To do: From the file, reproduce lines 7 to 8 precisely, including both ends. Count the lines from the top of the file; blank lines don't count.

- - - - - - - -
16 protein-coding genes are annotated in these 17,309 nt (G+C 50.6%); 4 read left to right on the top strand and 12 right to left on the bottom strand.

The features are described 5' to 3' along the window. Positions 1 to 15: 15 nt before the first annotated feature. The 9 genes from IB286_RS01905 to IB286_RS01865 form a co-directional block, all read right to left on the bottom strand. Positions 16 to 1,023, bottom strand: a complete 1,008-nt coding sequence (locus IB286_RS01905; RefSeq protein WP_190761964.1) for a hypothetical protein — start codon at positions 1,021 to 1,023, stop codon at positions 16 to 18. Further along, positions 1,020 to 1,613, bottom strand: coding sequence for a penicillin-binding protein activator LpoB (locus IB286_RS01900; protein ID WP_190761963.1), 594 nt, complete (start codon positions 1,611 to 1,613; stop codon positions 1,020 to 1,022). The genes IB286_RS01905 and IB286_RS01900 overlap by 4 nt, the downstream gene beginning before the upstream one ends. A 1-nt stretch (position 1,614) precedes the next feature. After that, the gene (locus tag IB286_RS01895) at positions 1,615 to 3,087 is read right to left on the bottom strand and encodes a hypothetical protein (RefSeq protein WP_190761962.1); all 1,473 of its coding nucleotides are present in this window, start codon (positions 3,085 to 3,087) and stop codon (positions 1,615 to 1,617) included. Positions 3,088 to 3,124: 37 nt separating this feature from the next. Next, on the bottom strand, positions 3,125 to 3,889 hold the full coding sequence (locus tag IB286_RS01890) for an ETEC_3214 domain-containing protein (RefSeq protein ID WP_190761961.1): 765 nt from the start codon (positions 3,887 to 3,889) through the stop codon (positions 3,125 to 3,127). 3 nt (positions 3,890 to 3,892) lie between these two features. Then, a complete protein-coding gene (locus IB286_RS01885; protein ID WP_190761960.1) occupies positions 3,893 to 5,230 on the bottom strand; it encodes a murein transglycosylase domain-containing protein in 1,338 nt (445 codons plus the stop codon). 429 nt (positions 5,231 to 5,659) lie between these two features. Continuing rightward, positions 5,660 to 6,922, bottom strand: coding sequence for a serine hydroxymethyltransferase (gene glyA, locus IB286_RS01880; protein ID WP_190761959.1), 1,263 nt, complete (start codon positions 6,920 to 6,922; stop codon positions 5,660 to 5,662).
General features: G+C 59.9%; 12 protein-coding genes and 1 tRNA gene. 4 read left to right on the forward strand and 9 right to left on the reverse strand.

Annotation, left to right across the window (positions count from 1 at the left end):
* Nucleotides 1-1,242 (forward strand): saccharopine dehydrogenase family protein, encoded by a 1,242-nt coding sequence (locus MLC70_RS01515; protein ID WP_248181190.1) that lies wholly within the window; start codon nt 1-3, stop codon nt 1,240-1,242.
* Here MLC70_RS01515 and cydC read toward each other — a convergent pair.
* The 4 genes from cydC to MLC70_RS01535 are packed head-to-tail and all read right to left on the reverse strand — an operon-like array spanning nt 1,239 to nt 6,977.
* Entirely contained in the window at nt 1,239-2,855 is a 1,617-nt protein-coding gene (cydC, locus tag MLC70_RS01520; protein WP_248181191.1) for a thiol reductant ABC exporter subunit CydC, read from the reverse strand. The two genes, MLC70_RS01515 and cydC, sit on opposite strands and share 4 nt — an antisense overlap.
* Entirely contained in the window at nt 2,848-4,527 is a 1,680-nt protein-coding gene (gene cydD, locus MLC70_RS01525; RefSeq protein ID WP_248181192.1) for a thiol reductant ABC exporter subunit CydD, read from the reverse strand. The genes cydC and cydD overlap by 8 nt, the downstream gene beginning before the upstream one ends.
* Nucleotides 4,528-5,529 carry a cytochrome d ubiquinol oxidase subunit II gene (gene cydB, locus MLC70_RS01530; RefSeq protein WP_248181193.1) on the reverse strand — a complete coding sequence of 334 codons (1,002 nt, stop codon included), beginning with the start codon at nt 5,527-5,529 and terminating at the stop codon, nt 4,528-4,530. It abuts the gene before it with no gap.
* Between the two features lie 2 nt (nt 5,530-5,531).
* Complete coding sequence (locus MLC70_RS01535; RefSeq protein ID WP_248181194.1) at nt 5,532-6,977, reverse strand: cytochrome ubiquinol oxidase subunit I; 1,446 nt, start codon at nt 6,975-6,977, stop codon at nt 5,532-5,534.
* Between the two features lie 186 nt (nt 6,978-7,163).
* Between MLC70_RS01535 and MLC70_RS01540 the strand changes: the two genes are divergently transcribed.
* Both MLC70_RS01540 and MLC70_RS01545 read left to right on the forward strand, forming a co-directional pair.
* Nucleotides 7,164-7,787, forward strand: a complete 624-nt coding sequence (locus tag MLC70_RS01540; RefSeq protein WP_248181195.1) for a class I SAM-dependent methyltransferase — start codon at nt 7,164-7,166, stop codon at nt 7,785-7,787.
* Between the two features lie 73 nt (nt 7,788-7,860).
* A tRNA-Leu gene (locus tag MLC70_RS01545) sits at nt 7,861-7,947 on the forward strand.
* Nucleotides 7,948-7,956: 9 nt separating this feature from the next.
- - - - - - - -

* The 4 genes from cydC to MLC70_RS01535 are packed head-to-tail and all read right to left on the reverse strand — an operon-like array spanning nt 1,239 to nt 6,977.
* Entirely contained in the window at nt 1,239-2,855 is a 1,617-nt protein-coding gene (cydC, locus tag MLC70_RS01520; protein WP_248181191.1) for a thiol reductant ABC exporter subunit CydC, read from the reverse strand. The two genes, MLC70_RS01515 and cydC, sit on opposite strands and share 4 nt — an antisense overlap.